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Swimming in Sex Abuse

A recent Berkeley criminal case and a new lawsuit suggest that sex abuse by swim coaches is widespread and that officials aren't doing enough to stop it.



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Yet board president Gary Firestone refuted that assertion. He says he never heard such complaints, and that often the real problem was behavioral issues with certain children. "A lot of times the parents might complain about the coaches not getting enough attention, when the kids aren't paying attention and going off and doing their own thing," he said. In addition, Firestone said some parents — including Muchnick — were irked that the team had relocated to Contra Costa College. "Unfortunately, Irv was one of the disgruntled parents who didn't like the idea of leaving the middle-class environment of Berkeley for Contra Costa College," Firestone said.

Firestone also defended Stovall's coaching ability. "You could say a lot about Jesse and a lot of bad things about Jesse, understandably, but one thing he was was a good coach," he said. Firestone, who was also a swimming official, said Stovall was a "typical" good coach who worked with the swimmers to improve their technique. "He seemed to get along with the kids; he got them swimming hard," Firestone said. "The swimming times became much better when he took over. Their times always improved."

Nothing about Stovall's behavior seemed unusual to Firestone until it surfaced that Stovall had mismanaged team funds. Around May of 2009, according to Firestone, the team received a letter from Contra Costa College saying that it hadn't received pool rent for a year and a half and that Bear Swimming owed it $28,000. The board and some parents confronted Stovall, who was in charge of team finances, during a "big blowout" meeting. However, Stovall offered no explanation and sent a letter of resignation the next day. But he kept his position as head coach of a nearby Berkeley team, Strawberry Canyon Aquatic Masters.

Upon investigating the matter further, Firestone said they determined that the problem was that Stovall mismanaged the finances. But there was no indication that he embezzled the funds, and hence no grounds upon which the team could press charges. Firestone later determined that Contra Costa College had never sent a bill asking for pool rent, so Firestone believes Stovall simply believed they were getting a "free pass" and never looked into the matter. However, Stovall did make sure to pay his own salary — which was around $55,000 by the end of his tenure. While Stovall did collect some cash from the team's masters program, Firestone said he had no idea how much. He estimated the amount was "miniscule" — around $500 to $1,000.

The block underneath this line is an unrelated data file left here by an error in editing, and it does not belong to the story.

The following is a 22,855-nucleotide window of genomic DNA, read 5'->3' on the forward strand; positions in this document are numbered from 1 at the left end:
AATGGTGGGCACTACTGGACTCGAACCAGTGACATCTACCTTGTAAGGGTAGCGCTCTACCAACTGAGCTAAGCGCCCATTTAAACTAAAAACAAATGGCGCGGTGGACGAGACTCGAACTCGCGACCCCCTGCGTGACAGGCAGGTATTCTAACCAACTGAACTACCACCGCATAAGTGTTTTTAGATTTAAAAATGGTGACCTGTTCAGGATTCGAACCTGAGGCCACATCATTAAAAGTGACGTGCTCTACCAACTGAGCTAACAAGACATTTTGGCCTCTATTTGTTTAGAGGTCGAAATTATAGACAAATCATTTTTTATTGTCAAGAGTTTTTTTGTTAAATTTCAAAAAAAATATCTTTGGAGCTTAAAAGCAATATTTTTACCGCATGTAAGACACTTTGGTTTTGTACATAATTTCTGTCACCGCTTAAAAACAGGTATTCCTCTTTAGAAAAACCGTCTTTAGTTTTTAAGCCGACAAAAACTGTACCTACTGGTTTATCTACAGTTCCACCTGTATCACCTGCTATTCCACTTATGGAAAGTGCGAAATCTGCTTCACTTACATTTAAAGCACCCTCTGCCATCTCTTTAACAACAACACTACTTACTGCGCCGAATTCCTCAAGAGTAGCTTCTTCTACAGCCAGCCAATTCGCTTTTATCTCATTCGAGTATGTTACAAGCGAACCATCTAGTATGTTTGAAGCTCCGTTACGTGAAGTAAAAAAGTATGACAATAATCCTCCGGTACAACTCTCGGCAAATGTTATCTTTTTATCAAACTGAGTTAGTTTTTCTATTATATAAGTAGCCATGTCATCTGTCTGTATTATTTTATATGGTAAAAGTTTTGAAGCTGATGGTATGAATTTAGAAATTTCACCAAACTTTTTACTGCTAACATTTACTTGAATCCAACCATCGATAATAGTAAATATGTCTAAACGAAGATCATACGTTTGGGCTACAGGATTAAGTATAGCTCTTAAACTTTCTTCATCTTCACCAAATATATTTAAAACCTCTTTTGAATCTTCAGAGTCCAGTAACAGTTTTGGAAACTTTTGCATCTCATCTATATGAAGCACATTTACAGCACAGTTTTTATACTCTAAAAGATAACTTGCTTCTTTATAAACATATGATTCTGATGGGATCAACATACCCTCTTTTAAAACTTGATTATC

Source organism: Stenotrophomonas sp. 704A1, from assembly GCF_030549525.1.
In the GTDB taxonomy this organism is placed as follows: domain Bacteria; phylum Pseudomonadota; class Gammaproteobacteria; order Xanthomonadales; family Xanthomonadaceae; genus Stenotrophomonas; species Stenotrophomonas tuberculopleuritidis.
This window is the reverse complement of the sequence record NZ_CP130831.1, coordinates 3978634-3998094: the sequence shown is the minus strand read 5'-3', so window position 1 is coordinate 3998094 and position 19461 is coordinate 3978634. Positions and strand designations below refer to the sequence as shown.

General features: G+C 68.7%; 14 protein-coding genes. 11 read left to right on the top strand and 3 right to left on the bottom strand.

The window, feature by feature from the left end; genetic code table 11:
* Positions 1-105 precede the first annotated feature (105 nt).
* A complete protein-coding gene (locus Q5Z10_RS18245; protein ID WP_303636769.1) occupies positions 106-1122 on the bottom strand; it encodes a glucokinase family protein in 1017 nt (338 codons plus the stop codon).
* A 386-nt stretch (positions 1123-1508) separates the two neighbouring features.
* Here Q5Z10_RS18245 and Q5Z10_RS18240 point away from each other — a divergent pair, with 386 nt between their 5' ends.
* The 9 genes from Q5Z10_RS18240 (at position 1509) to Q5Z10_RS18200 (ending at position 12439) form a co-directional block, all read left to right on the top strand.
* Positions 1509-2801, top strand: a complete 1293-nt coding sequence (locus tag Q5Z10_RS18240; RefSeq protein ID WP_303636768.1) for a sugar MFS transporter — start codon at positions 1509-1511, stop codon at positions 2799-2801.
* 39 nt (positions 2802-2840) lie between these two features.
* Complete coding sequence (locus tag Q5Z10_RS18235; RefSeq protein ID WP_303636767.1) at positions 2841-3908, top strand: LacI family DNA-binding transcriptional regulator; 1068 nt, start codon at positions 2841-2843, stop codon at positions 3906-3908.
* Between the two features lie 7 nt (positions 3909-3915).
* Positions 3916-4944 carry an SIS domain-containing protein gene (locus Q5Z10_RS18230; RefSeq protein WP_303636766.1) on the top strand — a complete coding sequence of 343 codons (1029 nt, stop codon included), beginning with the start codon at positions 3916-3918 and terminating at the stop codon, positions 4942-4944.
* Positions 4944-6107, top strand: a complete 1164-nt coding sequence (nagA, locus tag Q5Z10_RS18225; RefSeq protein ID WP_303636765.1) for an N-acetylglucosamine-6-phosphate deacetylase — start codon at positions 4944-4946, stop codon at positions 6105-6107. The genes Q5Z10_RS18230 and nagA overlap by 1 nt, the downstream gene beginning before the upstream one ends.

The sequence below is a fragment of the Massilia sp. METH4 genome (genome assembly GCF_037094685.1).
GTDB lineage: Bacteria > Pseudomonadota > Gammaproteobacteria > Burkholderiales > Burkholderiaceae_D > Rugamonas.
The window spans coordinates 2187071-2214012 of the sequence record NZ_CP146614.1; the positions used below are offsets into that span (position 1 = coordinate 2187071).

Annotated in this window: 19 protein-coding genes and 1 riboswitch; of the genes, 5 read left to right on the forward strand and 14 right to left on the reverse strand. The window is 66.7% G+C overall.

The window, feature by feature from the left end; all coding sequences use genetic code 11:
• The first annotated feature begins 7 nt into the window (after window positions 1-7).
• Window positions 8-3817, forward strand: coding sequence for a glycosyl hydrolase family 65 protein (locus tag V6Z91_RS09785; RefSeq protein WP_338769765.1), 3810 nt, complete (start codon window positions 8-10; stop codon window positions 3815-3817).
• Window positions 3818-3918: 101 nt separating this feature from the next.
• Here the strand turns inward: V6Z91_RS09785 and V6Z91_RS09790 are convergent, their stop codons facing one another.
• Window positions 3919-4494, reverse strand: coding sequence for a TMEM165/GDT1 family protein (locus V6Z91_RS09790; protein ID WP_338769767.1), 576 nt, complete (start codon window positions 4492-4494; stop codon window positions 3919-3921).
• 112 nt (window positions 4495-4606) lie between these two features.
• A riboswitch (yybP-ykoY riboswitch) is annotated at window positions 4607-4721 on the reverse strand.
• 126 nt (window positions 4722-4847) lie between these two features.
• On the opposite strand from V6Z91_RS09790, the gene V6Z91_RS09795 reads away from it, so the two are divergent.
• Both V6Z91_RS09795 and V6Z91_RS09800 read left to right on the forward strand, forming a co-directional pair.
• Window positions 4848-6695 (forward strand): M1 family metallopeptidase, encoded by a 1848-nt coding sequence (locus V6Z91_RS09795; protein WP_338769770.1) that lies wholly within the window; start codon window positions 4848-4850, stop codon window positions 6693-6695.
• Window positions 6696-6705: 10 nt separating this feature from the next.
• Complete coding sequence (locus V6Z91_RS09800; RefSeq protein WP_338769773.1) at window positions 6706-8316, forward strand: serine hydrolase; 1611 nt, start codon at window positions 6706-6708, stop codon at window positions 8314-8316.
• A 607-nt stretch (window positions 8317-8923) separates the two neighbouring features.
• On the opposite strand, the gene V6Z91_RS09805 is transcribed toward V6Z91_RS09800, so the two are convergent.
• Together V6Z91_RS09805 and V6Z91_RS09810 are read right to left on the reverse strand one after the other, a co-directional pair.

But Stovall's offenses turned out to be much worse than mismanaging funds.

A month or so after leaving Bear Swimming, Stovall was arrested on UC Berkeley's Sproul Plaza while heading to practice at Strawberry Canyon. Two of his swimmers witnessed the arrest and rumors quickly spread throughout the local swimming community. Muchnick, who's an investigative reporter, obtained the police report and learned about the allegations of statutory rape in Florida and told other parents.

A few weeks after returning to California, Allison told a friend what Stovall had done. The friend then told her therapist, who reported it to police. Allison's parents found out when they read a diary entry in which she wrote about the alleged rape. They then removed Allison from the swim team and went to police, too.

After Stovall's arrest, he refused to talk directly about having sex with Allison, according to police. However, he spoke about it abstractly and appeared to come close to confessing. The police report described Stovall's recorded interview this way: